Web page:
If you’re a home buyer in search of new construction, therefore, the best new home “deals” you may find may be the ones you find today.

New Home Supply The new construction market continues to improve.

As reported by the Census Bureau, 369,000 new homes were sold last month on a seasonally-adjusted, annualized basis. A “new home” is a home that is considered new construction.

May’s data marks the highest number of new homes sold since April 2010, the last month of that year’s federal home buyer tax credit.

It’s also a 14% increase over the rolling 12-month average.

The news was somewhat expected based on the most recent Homebuilder Confidence survey, which rose to a 5-year high. Home builders have been reporting higher sales volume and rising buyer foot traffic since October of last year. 

The May New Home Sales report confirms what builders already told us.

Furthermore, new homes are selling more quickly than builders have built them, lowering the national “home supply” to levels not seen since October 2005. There are currently 145,000 new homes for sale.

A supply of 6.0 months is believed to represent a market in balance. Anything less connotes a “sellers’ market”. At the current pace of sales, the entire new home housing stock would be exhausted in 4.7 months.

The South Region continues to account for the majority of new construction sales, posting a 55% market share in May. South Region sales were up 13 percent as compared to April. The other 3 regions turned in mixed results :

  • Northeast Region : +36.7% from April 2012
  • Midwest Region : -10.6% from April 2012
  • West Region : -3.5% from April 2012

For all its strength, though, the Census Bureau’s New Home Sales data may also be “off”.

Although New Home Sales were said to rise by roughly 8 percent nationally from April to May, the government’s monthly report was also footnoted with a ±12.2% margin of error. This means that the actual New Home Sales reading may have been as high as +20% last month, or as low as -4%. The values could be positive or negative — we can’t know for certain.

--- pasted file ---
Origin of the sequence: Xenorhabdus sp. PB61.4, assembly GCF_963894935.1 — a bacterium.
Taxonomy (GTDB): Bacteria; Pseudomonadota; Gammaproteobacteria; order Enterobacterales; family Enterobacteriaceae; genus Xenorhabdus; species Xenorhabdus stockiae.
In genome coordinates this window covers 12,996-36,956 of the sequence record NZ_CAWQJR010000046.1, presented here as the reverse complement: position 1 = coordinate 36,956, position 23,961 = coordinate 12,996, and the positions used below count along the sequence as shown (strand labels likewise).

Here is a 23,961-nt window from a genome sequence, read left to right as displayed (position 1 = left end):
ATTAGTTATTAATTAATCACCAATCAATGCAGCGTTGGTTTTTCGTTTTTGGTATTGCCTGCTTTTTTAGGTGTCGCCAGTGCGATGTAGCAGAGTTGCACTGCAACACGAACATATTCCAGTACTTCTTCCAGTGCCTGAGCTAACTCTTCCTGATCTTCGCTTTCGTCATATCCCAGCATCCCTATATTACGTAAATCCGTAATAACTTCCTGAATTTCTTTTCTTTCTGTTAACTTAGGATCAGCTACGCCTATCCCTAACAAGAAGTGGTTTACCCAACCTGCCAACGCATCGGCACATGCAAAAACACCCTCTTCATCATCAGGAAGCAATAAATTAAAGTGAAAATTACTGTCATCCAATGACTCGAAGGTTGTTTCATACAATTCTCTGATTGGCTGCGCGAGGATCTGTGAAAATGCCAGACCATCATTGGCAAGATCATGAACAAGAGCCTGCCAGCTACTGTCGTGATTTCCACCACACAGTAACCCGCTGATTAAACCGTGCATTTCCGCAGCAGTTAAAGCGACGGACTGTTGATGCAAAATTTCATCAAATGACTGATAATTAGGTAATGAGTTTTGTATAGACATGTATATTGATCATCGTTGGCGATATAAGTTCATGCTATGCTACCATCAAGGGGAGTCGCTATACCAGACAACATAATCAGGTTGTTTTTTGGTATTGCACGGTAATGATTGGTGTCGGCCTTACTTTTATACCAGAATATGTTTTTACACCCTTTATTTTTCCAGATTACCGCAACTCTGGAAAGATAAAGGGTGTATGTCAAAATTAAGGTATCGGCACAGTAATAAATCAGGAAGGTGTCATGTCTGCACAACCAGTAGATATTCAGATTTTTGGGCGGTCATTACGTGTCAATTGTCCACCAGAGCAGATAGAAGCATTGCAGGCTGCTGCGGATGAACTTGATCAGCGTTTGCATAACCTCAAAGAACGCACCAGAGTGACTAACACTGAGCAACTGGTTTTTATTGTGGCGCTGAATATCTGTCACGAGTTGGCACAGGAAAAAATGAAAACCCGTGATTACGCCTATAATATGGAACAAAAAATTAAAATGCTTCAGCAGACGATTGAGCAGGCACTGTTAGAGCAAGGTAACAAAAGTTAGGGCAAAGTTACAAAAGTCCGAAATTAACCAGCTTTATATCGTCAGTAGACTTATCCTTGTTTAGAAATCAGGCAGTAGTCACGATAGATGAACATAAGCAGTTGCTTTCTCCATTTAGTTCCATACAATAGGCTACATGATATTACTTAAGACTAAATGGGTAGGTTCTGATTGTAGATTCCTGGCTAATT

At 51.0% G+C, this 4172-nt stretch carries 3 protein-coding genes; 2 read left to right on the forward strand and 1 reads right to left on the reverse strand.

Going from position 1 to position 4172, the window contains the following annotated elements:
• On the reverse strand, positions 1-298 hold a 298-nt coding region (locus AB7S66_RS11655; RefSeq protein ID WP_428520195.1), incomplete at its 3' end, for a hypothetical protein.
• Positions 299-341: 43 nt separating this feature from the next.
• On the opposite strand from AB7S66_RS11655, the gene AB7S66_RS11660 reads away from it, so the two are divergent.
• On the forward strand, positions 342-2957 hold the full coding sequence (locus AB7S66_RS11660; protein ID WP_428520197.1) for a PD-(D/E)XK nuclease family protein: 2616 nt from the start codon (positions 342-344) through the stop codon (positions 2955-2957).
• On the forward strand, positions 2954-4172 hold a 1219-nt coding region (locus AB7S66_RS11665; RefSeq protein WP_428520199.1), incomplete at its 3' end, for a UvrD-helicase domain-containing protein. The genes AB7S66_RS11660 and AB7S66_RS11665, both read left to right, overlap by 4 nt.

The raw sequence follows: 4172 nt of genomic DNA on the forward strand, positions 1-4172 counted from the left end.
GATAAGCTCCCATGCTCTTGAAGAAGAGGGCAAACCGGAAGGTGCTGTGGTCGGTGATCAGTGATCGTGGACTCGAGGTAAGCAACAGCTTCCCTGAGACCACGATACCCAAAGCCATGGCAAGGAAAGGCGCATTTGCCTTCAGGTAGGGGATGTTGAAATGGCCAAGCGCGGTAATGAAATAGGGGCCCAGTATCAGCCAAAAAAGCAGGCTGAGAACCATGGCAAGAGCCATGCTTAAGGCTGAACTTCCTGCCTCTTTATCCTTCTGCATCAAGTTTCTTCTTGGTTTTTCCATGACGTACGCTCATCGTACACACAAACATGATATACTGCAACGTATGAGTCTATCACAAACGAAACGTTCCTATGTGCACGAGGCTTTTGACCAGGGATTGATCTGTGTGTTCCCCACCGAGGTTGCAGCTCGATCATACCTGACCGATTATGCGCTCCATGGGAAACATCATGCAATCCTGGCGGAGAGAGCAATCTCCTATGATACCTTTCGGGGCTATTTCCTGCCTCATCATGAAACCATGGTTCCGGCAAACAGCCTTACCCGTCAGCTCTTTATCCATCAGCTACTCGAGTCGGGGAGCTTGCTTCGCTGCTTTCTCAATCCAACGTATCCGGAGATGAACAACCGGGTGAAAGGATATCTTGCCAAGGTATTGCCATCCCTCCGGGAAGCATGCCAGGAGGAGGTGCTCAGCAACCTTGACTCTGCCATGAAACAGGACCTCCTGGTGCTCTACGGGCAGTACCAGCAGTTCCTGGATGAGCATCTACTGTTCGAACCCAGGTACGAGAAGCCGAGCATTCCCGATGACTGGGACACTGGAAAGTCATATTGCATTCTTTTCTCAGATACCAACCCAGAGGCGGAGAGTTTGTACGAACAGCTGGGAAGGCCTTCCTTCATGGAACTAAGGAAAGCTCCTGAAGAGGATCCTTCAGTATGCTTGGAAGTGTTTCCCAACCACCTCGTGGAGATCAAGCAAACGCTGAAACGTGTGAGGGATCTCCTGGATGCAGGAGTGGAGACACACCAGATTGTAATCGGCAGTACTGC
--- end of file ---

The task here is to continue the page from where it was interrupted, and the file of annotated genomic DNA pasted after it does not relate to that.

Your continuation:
However, that’s not to say that the New Home Sales should be ignored.

Longer-term, new home trends have been positive and builder confidence survey suggests the same.  If you’re in the market for new construction in San Jose , you may want to go into contract soon. Home prices and mortgage rates remain low — a terrific combination for today’s home buyers.

Housing StartsSometimes, the housing data headlines tell just half the tale. The stories on May’s Housing Starts figures are proving to be a terrific illustration.

Tuesday, the Census Bureau released its monthly Housing Starts report. A “housing start” is a home on which construction has started.

The report is separated by property type with a separate count for single family homes such as detached residences and town homes; for multiple-unit homes such as 2-unit, 3-unit and 4-unit structures; and, for buildings of 5-units of more such as new condominiums.

In May, Housing Starts fell 4.8 percent nationwide. This runs contrary to recent housing market statistics and home builder confidence data which both have suggested a recovery. The press picked up the story and ran the following headlines :

  • Housing Starts In U.S. Fall 4.8% In May (BusinessWeek)
  • Housing Starts Plunge, But Permits Surge In Mixed Market (CNBC)
  • Housing Starts Slump In May (US News)

Although factually correct, these headlines are somewhat misleading. 

Housing Starts did slip 4.8 percent last month but that figure accounts for all Housing Starts. It fails isolate the single-family starts that matter to today’s buyers and sellers throughout California. Homeowners rarely buy multi-unit homes or entire apartment buildings.

If we remove the report’s tally of 2-4 unit homes and apartment buildings, we find that, in May, single-family housing starts rose for the 4th straight month, registering 516,000 homes started on a seasonally-adjusted, annualized basis. This is the highest tally since April 2010, the last month of that year’s frderal home buyer tax credit. 

Single-family housing starts are up 26% as compared to last year. 

The housing starts report, therefore — headlines aside — is the latest in a series of housing market data that points to a sustained recovery nationwide. If you’re planning to buy a home in 2012, consider buying in between now and September because after that point, home prices and mortgage rates are likely to be higher.

Housing StartsThe new construction housing market continues to improve.

One day after the National Association of Homebuilders reported a 5-year high in homebuilder confidence, the U.S. Census Bureau reports that single-family housing starts rose 2 percent for the second straight month last month.

In April, on a seasonally-adjusted, annualized basis, the government reports 492,000 single-family housing starts. A “housing start” is a home on which ground has broken.